Discipline: Chemistry & Chemical Sciences
Subcategory: STEM Research
Steven Damo - Fisk University
Protein-protein interactions modulate a diverse array of critical biological responses from signal transduction to protection from oxidative stress. Structural biology is the method of choice for elucidating the atomic-resolution details of biological mechanisms. However, techniques such as x-ray crystallography and NMR spectroscopy require expensive instrumentation and are not readily accessible at primarily teaching institutions. Leveraging geographic proximity to research intensive institutions, an innovative Master’s to PhD Bridge Program, and a surplus of motivated undergraduates, Fisk University has initiated a strategic curriculum reform to emphasize the quantitative nature of biological data, including structural biology. A combination of computational and experimental biophysical approaches has been applied to understand the mechanism of ligand binding to the receptor for advanced glycation end products (RAGE) and the structural dynamics of superoxide dismutase. Protein docking strategies coupled with isothermal titration calorimetry experiments and dynamic light scattering have identified an essential charged surface of RAGE that recognizes S100 ligands. These studies represent important first steps toward characterizing the mechanism of RAGE activation, an essential component of inflammation. Additionally, the high resolution x-ray crystal structure of a bacterial manganese dependent superoxide dismutase has been determined and its thermal stability quantified using differential scanning calorimetry. These studies were initiated as part of an effort to embed authentic research in the physical chemistry course associated laboratory. Together, these research projects demonstrate the feasibility of conducting structural biology research at an HBCU.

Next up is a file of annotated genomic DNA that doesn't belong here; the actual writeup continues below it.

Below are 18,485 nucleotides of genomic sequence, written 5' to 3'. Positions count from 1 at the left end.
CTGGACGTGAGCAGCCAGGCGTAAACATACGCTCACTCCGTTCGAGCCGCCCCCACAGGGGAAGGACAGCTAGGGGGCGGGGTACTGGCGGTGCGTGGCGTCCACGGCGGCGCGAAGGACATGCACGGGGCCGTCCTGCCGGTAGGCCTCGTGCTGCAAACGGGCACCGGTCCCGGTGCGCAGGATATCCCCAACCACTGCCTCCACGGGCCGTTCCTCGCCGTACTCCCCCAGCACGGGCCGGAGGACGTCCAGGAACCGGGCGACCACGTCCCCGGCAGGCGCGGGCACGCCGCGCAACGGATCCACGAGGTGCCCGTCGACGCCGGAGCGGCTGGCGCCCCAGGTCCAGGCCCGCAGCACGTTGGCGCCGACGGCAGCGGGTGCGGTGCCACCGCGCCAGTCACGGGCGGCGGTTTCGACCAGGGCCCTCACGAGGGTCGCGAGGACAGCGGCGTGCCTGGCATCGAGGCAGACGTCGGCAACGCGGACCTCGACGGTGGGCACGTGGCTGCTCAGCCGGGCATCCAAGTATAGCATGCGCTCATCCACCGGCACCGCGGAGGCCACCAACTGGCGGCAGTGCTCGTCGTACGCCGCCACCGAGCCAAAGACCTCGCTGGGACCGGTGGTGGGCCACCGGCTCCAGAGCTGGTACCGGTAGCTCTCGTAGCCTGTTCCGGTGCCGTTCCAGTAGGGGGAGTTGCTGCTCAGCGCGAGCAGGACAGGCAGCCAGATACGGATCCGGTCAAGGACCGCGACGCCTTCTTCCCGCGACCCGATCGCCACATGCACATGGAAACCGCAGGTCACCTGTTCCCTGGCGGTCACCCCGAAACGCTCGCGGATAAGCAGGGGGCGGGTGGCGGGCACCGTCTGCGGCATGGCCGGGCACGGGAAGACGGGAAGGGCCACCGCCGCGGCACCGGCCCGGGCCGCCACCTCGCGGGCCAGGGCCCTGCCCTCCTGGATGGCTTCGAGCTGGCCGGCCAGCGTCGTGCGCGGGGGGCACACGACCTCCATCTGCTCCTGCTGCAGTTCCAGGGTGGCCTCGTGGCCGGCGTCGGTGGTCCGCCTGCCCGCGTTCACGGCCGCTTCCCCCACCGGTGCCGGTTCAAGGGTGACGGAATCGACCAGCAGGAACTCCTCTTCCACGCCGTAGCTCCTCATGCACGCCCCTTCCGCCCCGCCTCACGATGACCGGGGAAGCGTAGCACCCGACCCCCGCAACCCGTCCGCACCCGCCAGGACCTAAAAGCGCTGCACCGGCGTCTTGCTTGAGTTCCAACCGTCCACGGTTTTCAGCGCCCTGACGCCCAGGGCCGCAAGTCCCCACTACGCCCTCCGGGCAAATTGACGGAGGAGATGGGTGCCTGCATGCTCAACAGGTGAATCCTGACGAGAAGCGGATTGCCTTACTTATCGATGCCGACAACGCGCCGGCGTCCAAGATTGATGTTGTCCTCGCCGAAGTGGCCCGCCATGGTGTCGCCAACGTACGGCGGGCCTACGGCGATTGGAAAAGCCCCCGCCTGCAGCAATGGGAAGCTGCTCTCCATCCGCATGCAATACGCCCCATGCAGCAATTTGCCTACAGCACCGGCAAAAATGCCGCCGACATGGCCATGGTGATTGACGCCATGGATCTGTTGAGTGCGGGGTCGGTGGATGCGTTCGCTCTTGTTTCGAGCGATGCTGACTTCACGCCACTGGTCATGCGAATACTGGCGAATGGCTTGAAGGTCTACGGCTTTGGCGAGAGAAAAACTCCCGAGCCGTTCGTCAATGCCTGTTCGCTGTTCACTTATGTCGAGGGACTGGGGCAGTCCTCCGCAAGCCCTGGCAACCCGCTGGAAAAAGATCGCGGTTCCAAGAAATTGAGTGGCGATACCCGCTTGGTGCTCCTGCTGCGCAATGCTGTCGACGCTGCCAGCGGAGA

Funder Acknowledgement(s): NSF 1547757; NSF 1400969; NSF 1623280
Faculty Advisor: None Listed,